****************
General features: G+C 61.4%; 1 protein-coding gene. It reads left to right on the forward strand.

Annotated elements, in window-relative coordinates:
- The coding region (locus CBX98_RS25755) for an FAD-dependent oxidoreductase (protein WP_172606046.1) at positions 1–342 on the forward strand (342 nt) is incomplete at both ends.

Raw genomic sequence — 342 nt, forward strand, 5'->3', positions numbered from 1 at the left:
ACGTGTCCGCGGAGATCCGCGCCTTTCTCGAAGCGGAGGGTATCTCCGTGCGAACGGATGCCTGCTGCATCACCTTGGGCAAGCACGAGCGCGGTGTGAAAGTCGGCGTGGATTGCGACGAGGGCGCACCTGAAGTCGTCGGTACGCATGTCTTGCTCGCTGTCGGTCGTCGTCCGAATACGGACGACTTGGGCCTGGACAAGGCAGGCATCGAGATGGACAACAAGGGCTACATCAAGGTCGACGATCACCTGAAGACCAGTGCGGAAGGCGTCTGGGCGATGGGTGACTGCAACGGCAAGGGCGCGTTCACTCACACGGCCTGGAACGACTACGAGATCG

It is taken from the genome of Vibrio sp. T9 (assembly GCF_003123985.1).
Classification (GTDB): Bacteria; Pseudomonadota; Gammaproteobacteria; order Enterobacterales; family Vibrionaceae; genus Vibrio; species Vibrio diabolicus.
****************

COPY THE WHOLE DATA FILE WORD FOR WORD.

General features: G+C 61.4%; 1 protein-coding gene. It reads left to right on the forward strand.

Annotated elements, in window-relative coordinates:
- The coding region (locus CBX98_RS25755) for an FAD-dependent oxidoreductase (protein WP_172606046.1) at positions 1–342 on the forward strand (342 nt) is incomplete at both ends.

Raw genomic sequence — 342 nt, forward strand, 5'->3', positions numbered from 1 at the left:
ACGTGTCCGCGGAGATCCGCGCCTTTCTCGAAGCGGAGGGTATCTCCGTGCGAACGGATGCCTGCTGCATCACCTTGGGCAAGCACGAGCGCGGTGTGAAAGTCGGCGTGGATTGCGACGAGGGCGCACCTGAAGTCGTCGGTACGCATGTCTTGCTCGCTGTCGGTCGTCGTCCGAATACGGACGACTTGGGCCTGGACAAGGCAGGCATCGAGATGGACAACAAGGGCTACATCAAGGTCGACGATCACCTGAAGACCAGTGCGGAAGGCGTCTGGGCGATGGGTGACTGCAACGGCAAGGGCGCGTTCACTCACACGGCCTGGAACGACTACGAGATCG

It is taken from the genome of Vibrio sp. T9 (assembly GCF_003123985.1).
Classification (GTDB): Bacteria; Pseudomonadota; Gammaproteobacteria; order Enterobacterales; family Vibrionaceae; genus Vibrio; species Vibrio diabolicus.